Benaud, Macartney into Hall of Fame - Sports News - Fanatics - the world's biggest events

Benaud, Macartney into Hall of Fame

By Adam Cooper 04/02/2007 06:55:42 PM Comments (0)

Richie Benaud will on Monday earn due recognition for his playing achievements and is set to continue as the face and voice of Australian cricket on television beyond next season.

Already an icon to the millions of Australians who grew up with the game on television, Benaud will be inducted into the Australian Cricket Hall of Fame along with batsman Charles Macartney, one of the stars of this country's first champion era, at the Allan Border Medal count.

Benaud, 76, was one of Australia's great allrounders, the first man to achieve the double of 2,000 Test runs and 200 wickets. He also rates as one of the country's greatest captains and was skipper in the first tied Test, against the West Indies in 1960-61.

He is also keen to continue his role with Channel Nine, where he first became the front man of cricket coverage during the World Series days in the late 1970s.

Benaud maintains he is no longer a full-time commentator, as that title ended when he hung up his English microphone cord after the 2005 Ashes series.

But he wants to continue working with Nine beyond his current contract, which expires after the 2007-08 cricket season.

"I'm with Channel Nine until to the end of April next year, so I'm doing the full next summer and then, as I've done since 1977, I'll sit down with the head of sport, who is Steve Crawley now, and then we'll talk about what I'm doing," he said.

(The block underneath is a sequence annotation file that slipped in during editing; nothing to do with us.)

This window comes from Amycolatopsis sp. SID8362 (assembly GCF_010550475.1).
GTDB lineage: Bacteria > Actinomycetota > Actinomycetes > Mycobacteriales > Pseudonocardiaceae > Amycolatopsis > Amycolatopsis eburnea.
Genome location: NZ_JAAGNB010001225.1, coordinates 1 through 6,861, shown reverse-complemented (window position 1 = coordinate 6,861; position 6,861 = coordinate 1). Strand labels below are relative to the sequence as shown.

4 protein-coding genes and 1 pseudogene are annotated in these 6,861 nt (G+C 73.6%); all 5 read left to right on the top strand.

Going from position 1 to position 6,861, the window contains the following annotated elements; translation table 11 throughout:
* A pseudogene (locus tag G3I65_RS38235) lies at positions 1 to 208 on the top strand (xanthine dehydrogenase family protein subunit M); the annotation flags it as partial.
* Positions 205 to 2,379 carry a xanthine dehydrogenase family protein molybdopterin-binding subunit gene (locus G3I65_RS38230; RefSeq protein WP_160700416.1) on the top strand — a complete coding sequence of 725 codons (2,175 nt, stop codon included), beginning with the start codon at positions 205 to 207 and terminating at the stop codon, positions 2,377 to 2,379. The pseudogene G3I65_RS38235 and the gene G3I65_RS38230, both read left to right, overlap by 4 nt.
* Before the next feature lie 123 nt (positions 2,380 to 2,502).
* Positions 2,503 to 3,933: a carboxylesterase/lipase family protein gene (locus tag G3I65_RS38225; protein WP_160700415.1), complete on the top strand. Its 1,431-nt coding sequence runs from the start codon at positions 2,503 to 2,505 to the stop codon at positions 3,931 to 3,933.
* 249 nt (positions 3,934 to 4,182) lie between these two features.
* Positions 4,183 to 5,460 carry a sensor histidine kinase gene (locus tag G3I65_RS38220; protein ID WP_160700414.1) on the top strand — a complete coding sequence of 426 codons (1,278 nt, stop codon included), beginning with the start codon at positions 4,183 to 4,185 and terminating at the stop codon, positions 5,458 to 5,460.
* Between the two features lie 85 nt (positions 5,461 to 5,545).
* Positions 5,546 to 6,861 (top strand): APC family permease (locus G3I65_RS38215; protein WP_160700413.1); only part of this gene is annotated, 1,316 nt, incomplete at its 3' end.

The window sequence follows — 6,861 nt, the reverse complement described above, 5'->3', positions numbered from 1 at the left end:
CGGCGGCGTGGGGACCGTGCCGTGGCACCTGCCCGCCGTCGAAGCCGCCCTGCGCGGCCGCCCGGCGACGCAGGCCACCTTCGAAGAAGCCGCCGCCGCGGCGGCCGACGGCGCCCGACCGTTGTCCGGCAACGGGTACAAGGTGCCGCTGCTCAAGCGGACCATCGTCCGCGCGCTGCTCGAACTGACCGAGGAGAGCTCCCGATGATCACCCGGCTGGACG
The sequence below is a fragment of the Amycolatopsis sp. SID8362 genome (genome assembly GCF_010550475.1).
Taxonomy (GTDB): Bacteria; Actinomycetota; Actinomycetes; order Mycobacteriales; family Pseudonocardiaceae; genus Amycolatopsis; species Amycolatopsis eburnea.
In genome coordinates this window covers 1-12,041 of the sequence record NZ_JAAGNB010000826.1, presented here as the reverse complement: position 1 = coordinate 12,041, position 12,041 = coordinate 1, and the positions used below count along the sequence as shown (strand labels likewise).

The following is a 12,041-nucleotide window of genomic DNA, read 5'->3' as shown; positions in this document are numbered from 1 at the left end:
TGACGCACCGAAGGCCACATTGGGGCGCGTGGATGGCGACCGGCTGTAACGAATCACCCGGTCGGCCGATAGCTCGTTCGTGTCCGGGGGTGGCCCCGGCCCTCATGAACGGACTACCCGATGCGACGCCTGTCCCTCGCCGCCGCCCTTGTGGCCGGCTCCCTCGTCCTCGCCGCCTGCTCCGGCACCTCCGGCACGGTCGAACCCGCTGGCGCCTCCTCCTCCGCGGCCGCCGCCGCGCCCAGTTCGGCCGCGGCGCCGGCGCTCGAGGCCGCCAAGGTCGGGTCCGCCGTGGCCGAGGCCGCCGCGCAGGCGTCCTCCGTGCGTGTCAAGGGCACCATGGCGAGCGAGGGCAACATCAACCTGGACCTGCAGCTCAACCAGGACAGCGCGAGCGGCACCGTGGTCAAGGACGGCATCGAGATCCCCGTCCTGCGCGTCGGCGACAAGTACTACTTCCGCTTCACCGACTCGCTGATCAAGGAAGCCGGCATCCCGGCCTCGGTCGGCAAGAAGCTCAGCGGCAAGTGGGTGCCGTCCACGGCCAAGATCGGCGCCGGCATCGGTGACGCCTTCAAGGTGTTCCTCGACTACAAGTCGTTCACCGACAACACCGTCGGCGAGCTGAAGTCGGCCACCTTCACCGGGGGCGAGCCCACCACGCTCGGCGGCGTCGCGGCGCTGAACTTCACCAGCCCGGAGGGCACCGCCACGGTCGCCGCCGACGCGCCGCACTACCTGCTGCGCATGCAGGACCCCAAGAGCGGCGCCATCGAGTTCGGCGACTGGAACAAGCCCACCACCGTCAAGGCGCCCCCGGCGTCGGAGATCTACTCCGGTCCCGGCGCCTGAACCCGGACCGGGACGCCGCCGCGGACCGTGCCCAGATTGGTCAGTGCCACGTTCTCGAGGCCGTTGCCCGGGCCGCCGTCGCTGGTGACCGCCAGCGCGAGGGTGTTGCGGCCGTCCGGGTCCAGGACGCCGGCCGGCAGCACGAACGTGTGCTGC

"We've got nine commentators now, we seem to be working harder than we've ever worked before, the ratings have been good and I think we've got a good, young, vibrant group of commentators, which is excellent, even though I'm an old ex-vibrant commentator.

"You don't know what you're going to do tomorrow. Neither do I. But I'm there for another year unless I drop off the twig in the meantime.

"Then I'll sit down and decide what I'm going to do. My preference would be to stay with Channel Nine because I've been with them and when I do finish I'd like to finish with Channel Nine."

Benaud said he was privileged to have captained Australia and have begun his first-class career with legends like Keith Miller, Arthur Morris, Ray Lindwall and Lindsay Hassett as mentors.

It was another great, fellow legspinner Bill O'Reilly, who asked a young Benaud what he thought of Hassett's NSW captaincy.

"I said 'I don't think he bowls me enough'," Benaud recalled.

"Tiger (O'Reilly) said 'There's a very good reason for that'. I said 'What's that, Tiger?'

"He said 'You're not a very good bowler. But after I've finished with you, you will be'. I can say in modesty he was correct."

Macartney played 35 Tests over almost 20 years as a batsman and left-arm spinner and was part of Warwick Armstrong's side which became the first to whitewash England in an Ashes series in 1920-21.

It was during that summer, Macartney's batting had an impact on the Benaud clan.

Richie's father Lou visited the SCG that summer on his 17th birthday and watched Macartney score 170, and Benaud senior always rated Macartney the equal of Don Bradman based on what he saw that day.

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